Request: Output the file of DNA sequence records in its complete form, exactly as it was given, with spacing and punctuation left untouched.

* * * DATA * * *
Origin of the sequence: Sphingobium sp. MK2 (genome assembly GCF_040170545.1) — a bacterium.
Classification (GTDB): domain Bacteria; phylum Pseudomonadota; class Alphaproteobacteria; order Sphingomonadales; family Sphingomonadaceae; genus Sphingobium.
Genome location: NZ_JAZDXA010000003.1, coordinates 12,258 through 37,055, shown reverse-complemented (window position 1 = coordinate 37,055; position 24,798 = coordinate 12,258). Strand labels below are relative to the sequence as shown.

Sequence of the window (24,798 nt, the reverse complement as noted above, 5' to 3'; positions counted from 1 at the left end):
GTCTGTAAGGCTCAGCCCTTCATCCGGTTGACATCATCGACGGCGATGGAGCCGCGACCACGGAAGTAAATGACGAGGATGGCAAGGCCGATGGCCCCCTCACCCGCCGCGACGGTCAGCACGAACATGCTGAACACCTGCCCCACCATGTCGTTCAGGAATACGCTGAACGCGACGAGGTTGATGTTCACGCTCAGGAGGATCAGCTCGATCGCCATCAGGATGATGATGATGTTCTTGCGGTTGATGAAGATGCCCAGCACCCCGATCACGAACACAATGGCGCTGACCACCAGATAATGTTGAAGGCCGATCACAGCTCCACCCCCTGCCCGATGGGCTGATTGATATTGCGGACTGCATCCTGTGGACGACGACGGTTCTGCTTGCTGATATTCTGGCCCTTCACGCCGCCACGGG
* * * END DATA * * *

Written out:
Origin of the sequence: Sphingobium sp. MK2 (genome assembly GCF_040170545.1) — a bacterium.
Classification (GTDB): domain Bacteria; phylum Pseudomonadota; class Alphaproteobacteria; order Sphingomonadales; family Sphingomonadaceae; genus Sphingobium.
Genome location: NZ_JAZDXA010000003.1, coordinates 12,258 through 37,055, shown reverse-complemented (window position 1 = coordinate 37,055; position 24,798 = coordinate 12,258). Strand labels below are relative to the sequence as shown.

Sequence of the window (24,798 nt, the reverse complement as noted above, 5' to 3'; positions counted from 1 at the left end):
GTCTGTAAGGCTCAGCCCTTCATCCGGTTGACATCATCGACGGCGATGGAGCCGCGACCACGGAAGTAAATGACGAGGATGGCAAGGCCGATGGCCCCCTCACCCGCCGCGACGGTCAGCACGAACATGCTGAACACCTGCCCCACCATGTCGTTCAGGAATACGCTGAACGCGACGAGGTTGATGTTCACGCTCAGGAGGATCAGCTCGATCGCCATCAGGATGATGATGATGTTCTTGCGGTTGATGAAGATGCCCAGCACCCCGATCACGAACACAATGGCGCTGACCACCAGATAATGTTGAAGGCCGATCACAGCTCCACCCCCTGCCCGATGGGCTGATTGATATTGCGGACTGCATCCTGTGGACGACGACGGTTCTGCTTGCTGATATTCTGGCCCTTCACGCCGCCACGGG